(plus lesser brands from the work shop of the world)
 

Offline VinceTopic starter

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Re: Vintage chip Programmer : " Micropross ROM 3000U "
« Reply #138 on: January 07, 2023, 10:27:14 pm »
Would be cool if I could find a DD drive to buy somewhere... if someone in the Euro zone (i.e. no customs and cheap shipping...) has one gathering dust.....

Your BASF drive with its head load setting is so old that it's archaic.
If programmer's controller is equally old it's poking in the dark with possibly any drive you may find.
One info was that some BASF drives have RDY to pin 6, PC drive is missing that.

Oh you misunderstood I think !  ;D

I am looking for more MODERN DD drive, to install in the vintage PC not the programmer ! :-DD
So the PC should be able to handle that.
The goal is to have a "modern" DD drive in the PC so that I can leave the ancient DD drive in the programmer where it belooooongs.
This way I would not have to swap the programmers all the time between the PC and the programmer, because it's a pain !!!


Is the programmer equally upset if you try it without any drive?

Well I don't have the video output (not possible, too much mess on the bench atm), but as far as the sound track is concerned then yes, it behaves exactly the same : one loud BEEP and that's all....

There are not very many possibilities and if you have a spare cable to destroy you can start doing some connections.

Oh hell no, no reason to waste time and effort messing with that, given that I do not HAVE to...
Again I think it's just that the floppy controller in the programmer is just not capable of handling that HD drive.

You can also remove the cover of HD drive, there should be at least a place for jumpers, try to find drive select 0 or first or 1st of 4.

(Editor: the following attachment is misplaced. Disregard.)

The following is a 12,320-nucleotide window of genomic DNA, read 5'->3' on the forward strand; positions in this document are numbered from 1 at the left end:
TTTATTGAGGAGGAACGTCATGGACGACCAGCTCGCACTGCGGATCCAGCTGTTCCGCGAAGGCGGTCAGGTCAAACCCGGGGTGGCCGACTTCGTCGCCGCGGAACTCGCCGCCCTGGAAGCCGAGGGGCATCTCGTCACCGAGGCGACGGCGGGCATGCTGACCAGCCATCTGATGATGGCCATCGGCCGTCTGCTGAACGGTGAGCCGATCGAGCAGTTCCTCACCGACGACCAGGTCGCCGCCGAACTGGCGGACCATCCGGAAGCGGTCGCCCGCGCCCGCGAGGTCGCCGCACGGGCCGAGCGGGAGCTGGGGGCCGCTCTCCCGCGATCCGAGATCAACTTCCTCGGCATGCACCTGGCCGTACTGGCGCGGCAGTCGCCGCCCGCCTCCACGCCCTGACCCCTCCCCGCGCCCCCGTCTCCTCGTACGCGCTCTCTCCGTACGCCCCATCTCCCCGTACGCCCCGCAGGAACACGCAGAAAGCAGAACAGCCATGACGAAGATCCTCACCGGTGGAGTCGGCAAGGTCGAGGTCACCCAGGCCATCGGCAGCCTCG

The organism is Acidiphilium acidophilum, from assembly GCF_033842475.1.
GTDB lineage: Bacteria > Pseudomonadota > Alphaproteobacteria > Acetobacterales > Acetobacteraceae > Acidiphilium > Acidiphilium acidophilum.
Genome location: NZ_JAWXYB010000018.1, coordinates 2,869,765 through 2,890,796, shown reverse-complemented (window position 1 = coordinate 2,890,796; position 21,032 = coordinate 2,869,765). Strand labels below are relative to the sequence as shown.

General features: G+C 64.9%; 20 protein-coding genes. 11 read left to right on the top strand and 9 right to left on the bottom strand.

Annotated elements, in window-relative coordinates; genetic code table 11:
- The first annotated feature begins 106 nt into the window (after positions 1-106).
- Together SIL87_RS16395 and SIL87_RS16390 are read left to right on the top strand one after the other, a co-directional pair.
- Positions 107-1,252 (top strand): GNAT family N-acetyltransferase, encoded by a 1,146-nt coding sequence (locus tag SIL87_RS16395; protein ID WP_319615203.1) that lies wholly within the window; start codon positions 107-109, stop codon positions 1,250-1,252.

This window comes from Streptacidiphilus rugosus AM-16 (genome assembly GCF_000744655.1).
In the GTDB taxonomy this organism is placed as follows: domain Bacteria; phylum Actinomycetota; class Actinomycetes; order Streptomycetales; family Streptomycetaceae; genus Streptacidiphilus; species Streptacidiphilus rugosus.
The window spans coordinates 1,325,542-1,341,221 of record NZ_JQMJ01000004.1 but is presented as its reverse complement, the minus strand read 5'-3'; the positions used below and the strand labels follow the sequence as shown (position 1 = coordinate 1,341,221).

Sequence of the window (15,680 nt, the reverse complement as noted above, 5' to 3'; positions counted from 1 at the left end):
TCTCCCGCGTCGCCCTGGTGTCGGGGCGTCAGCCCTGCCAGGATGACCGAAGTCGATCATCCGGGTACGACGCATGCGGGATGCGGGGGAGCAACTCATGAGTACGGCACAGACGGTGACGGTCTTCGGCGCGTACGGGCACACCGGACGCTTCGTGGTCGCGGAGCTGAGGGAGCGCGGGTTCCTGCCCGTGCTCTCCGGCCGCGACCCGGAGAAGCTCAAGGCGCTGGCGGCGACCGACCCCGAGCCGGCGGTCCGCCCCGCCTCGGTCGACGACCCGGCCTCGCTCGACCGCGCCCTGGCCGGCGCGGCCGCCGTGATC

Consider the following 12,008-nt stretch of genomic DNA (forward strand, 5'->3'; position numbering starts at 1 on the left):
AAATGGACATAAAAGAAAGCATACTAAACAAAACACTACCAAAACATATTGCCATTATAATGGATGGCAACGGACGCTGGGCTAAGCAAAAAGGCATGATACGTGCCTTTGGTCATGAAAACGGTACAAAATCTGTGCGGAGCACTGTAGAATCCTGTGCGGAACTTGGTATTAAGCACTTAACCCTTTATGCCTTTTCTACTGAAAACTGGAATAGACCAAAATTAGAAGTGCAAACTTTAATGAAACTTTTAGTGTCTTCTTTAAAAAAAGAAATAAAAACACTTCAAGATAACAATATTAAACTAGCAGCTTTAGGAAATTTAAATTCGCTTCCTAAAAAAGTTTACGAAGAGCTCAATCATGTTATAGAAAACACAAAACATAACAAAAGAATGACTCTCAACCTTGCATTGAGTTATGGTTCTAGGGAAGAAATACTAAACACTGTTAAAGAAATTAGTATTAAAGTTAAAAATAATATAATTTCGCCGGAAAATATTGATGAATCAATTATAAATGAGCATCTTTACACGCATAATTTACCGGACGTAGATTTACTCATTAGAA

Hmmm.. clever, didn't think of that. Alas I cracked it open no jumpers to be found, there is no room for that inside, the mechanical stuff takes all the space.

People have modified Alps DF354H to work with Amiga so it's not that different.

Interesting....

Quote
I guess I need to use the MOUNT command and tell it what file system to use... but since it's a custom file system,

It may not finally be that custom.
I wouldn't be very surprised if it's recognized right away.

Alas no luck. I checked /etc/fstab to see if it was set to use a predefined file system, but no, it looks like it's in " AUTO " mode :

/dev/fd0        /media/floppy0  auto    rw,user,noauto,exec,utf8 0       0

... which sounds promising. Unfortunately it fails to mount the disk, MOUNT returns an error code #32 which means " Failed to read superblock ", whatever is a " super block "....


OK I have some bad news : I stilll don't know how to convert the few disk image SI have to the IMD format, but what I thought I could try to do at least, right now real quick... is to have a look at these images with a HEX editor. Turns out it works just fine. So I loaded the image that supposedly is for the ROM3000B, as it was shipped in the same directory as the PC S/W that requires, and the latter requires a ROM3000B model as we all know by now....  So the bad news is that the ASCII strings in that image look more like.... a 5000 model, version 7.0AP .....  :palm:

So I am doomed, I have ZERO 3000B images ! :scared:


Anyway, while I was in there, I checked for a slit of commands, and found one :



It's not 100% the same as what I found in the PC S/W  EXE file : the system disk is missing some commands, but also has some that the PC S/W does not...

Here it is summarized :

Absent from the disk :